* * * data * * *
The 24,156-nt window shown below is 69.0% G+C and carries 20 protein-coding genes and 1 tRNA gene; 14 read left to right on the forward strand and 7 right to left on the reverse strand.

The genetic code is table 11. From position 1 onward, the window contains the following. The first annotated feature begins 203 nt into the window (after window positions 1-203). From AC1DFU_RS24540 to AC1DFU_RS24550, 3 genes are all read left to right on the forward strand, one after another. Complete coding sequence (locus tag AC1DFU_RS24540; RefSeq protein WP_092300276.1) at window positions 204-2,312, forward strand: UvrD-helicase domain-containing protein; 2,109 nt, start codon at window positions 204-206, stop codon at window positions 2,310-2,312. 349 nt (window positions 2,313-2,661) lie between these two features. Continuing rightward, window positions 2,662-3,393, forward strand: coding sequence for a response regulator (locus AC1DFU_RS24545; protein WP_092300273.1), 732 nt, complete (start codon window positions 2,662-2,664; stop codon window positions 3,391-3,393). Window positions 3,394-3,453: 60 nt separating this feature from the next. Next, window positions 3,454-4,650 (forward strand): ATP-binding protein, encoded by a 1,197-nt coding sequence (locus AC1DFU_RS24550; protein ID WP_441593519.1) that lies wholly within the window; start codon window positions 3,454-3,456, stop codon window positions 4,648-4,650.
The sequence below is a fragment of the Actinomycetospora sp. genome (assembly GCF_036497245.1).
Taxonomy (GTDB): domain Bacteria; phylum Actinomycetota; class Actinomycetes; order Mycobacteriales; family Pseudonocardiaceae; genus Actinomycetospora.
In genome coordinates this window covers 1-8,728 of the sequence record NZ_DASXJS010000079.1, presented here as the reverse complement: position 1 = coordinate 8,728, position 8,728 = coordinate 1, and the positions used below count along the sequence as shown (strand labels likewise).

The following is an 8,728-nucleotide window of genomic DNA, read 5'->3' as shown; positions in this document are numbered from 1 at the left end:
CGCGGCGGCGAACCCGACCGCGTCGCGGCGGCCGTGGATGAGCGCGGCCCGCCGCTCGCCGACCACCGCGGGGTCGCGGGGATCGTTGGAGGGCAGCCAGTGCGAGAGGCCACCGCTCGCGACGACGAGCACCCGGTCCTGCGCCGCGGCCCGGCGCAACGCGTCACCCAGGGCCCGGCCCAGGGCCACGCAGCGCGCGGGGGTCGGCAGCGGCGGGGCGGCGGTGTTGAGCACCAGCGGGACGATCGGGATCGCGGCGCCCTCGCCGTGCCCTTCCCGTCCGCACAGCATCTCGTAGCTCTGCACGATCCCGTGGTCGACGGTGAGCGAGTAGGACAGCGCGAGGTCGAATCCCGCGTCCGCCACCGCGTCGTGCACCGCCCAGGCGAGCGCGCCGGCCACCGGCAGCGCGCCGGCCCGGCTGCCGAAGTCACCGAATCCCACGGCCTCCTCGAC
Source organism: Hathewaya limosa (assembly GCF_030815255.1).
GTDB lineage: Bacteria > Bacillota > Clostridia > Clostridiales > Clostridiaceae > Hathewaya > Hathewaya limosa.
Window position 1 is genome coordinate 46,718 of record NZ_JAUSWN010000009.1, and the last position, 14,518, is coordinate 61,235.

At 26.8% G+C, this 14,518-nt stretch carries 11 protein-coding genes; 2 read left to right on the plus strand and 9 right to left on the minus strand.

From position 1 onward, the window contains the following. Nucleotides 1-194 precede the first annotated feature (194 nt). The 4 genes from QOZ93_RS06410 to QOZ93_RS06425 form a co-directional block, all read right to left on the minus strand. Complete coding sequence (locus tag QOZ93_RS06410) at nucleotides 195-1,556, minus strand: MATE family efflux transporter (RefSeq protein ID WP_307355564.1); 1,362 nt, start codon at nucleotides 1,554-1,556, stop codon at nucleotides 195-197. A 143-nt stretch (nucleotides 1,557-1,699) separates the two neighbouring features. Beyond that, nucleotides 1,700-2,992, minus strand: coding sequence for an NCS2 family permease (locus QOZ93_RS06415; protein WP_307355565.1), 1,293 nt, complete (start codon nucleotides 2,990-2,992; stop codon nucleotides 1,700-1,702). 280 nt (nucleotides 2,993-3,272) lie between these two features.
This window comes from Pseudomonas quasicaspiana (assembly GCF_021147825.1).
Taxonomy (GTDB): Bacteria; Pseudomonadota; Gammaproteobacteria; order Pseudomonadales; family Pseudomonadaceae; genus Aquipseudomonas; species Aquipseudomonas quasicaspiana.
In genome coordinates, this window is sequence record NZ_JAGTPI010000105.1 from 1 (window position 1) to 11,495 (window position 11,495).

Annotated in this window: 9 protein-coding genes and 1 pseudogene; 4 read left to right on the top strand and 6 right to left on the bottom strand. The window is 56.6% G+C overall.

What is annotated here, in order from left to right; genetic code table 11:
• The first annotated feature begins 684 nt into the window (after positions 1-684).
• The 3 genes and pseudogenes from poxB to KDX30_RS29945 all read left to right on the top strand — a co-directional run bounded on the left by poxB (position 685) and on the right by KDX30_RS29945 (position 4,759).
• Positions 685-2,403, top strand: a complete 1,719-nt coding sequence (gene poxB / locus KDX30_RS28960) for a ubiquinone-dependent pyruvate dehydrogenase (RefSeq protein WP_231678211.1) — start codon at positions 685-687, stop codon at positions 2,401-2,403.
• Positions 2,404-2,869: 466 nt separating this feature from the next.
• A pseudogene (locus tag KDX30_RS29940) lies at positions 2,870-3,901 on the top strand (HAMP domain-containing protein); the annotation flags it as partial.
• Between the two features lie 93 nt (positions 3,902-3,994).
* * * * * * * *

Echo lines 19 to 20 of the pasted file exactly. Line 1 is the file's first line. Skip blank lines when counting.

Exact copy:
• The 3 genes and pseudogenes from poxB to KDX30_RS29945 all read left to right on the top strand — a co-directional run bounded on the left by poxB (position 685) and on the right by KDX30_RS29945 (position 4,759).
• Positions 685-2,403, top strand: a complete 1,719-nt coding sequence (gene poxB / locus KDX30_RS28960) for a ubiquinone-dependent pyruvate dehydrogenase (RefSeq protein WP_231678211.1) — start codon at positions 685-687, stop codon at positions 2,401-2,403.